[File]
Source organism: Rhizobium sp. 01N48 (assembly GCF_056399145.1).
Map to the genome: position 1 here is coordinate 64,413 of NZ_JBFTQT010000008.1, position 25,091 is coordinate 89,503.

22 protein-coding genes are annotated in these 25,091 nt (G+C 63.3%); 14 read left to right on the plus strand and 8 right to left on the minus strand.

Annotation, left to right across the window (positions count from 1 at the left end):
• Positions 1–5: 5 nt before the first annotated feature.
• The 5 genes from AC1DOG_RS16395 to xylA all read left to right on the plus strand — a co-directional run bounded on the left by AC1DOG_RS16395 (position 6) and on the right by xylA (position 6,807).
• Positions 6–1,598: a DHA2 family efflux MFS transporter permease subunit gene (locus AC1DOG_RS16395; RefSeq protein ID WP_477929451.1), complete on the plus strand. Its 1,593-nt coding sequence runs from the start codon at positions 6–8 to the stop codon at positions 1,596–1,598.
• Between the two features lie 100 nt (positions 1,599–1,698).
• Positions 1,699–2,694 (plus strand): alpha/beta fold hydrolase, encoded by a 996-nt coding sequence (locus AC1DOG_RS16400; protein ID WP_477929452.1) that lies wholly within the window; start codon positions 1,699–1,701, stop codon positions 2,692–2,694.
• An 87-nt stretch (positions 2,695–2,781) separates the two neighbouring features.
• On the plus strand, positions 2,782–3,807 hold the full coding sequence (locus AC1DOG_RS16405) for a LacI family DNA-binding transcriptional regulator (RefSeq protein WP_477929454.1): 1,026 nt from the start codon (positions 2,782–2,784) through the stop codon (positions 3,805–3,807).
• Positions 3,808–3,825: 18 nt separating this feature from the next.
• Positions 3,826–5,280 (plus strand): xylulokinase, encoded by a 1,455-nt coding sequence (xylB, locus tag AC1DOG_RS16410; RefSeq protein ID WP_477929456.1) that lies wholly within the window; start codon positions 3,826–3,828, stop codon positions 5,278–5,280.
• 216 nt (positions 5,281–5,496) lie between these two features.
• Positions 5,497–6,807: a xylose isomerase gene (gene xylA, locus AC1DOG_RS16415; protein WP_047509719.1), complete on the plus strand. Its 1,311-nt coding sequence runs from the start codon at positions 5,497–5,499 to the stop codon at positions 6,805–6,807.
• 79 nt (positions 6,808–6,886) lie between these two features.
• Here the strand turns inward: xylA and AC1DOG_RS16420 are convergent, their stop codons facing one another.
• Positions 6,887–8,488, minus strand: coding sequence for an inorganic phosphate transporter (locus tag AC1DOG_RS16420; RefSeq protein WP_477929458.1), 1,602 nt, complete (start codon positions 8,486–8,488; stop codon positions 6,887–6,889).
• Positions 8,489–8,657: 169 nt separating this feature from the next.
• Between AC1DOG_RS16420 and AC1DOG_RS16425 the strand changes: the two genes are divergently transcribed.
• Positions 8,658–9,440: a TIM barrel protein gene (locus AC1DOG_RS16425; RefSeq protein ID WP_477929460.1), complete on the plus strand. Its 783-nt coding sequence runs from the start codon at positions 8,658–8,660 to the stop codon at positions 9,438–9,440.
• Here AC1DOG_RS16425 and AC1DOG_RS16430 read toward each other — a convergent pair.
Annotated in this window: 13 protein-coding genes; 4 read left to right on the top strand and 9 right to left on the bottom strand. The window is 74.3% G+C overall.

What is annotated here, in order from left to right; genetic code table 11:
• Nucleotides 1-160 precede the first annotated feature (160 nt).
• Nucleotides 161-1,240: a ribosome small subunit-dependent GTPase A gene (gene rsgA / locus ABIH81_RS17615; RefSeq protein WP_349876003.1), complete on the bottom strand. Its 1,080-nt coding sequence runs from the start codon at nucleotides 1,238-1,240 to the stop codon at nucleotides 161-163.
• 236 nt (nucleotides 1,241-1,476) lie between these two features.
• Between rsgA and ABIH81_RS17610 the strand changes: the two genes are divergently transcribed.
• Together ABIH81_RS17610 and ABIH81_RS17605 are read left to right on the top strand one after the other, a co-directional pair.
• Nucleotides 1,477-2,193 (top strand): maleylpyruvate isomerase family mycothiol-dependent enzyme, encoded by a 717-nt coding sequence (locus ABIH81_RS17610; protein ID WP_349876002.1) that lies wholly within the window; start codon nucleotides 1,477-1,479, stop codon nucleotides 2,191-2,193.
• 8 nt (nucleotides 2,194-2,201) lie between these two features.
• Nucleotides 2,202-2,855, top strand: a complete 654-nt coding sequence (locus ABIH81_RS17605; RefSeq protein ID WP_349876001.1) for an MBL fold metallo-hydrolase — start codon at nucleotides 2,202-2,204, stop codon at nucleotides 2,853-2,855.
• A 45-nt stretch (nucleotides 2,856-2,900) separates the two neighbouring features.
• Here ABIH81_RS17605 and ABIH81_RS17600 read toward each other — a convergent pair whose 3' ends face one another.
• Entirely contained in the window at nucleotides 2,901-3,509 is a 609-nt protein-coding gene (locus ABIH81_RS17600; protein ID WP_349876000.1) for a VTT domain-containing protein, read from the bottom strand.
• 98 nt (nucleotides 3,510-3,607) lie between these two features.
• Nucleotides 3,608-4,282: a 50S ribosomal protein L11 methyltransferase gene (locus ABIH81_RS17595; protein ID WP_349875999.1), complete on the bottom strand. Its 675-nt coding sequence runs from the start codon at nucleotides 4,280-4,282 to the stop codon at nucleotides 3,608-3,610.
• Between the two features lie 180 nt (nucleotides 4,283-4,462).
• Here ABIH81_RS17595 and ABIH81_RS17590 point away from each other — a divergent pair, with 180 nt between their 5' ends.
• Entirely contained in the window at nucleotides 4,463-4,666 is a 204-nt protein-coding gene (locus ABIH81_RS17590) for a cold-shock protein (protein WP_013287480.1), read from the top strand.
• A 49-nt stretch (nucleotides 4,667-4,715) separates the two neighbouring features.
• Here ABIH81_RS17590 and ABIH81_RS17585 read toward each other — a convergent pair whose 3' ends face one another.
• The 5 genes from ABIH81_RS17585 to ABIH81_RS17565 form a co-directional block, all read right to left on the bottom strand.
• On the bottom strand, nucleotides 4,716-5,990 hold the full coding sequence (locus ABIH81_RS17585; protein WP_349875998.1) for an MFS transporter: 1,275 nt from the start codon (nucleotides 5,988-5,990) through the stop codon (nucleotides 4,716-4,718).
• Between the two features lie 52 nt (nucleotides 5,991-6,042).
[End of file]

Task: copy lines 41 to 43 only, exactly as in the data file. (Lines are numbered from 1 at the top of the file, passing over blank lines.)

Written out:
• A 49-nt stretch (nucleotides 4,667-4,715) separates the two neighbouring features.
• Here ABIH81_RS17590 and ABIH81_RS17585 read toward each other — a convergent pair whose 3' ends face one another.
• The 5 genes from ABIH81_RS17585 to ABIH81_RS17565 form a co-directional block, all read right to left on the bottom strand.